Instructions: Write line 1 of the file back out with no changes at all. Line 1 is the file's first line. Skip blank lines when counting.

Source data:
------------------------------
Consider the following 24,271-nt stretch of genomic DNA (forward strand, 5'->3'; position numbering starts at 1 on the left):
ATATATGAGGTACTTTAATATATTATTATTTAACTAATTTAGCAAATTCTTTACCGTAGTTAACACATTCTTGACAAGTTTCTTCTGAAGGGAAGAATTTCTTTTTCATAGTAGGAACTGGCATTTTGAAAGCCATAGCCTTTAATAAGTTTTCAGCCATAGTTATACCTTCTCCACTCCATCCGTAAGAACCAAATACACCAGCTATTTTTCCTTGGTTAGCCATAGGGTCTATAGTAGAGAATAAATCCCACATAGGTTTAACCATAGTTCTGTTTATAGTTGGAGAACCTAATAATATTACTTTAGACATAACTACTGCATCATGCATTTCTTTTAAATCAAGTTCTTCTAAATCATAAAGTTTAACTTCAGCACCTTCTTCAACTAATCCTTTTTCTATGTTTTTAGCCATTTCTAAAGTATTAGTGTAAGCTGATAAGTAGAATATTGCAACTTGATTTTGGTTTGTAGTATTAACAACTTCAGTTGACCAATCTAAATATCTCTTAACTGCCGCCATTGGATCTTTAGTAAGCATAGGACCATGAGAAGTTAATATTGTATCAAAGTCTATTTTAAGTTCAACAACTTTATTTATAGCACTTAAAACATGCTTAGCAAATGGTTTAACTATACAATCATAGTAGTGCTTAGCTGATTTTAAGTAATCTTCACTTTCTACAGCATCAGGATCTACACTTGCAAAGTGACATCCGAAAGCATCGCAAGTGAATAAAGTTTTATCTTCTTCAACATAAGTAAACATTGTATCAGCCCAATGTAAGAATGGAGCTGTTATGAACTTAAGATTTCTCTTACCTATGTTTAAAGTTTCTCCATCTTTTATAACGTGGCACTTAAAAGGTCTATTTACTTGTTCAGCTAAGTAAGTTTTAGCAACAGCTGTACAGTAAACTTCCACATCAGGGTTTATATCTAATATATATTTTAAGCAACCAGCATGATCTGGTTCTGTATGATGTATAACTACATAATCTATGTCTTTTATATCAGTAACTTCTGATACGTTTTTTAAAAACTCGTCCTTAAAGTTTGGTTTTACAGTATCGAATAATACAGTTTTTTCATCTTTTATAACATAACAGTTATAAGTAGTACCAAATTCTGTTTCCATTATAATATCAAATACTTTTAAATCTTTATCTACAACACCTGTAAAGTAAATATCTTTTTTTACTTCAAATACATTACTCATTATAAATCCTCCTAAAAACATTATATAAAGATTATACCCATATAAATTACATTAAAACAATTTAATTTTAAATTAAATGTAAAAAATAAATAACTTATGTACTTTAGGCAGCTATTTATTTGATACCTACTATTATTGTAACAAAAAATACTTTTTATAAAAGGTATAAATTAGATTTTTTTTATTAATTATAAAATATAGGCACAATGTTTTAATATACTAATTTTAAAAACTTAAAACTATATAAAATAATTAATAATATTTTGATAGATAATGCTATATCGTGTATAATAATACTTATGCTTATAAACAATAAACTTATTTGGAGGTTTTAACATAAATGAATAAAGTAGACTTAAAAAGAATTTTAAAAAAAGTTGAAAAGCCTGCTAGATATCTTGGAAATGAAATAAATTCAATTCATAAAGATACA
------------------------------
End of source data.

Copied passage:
Consider the following 24,271-nt stretch of genomic DNA (forward strand, 5'->3'; position numbering starts at 1 on the left):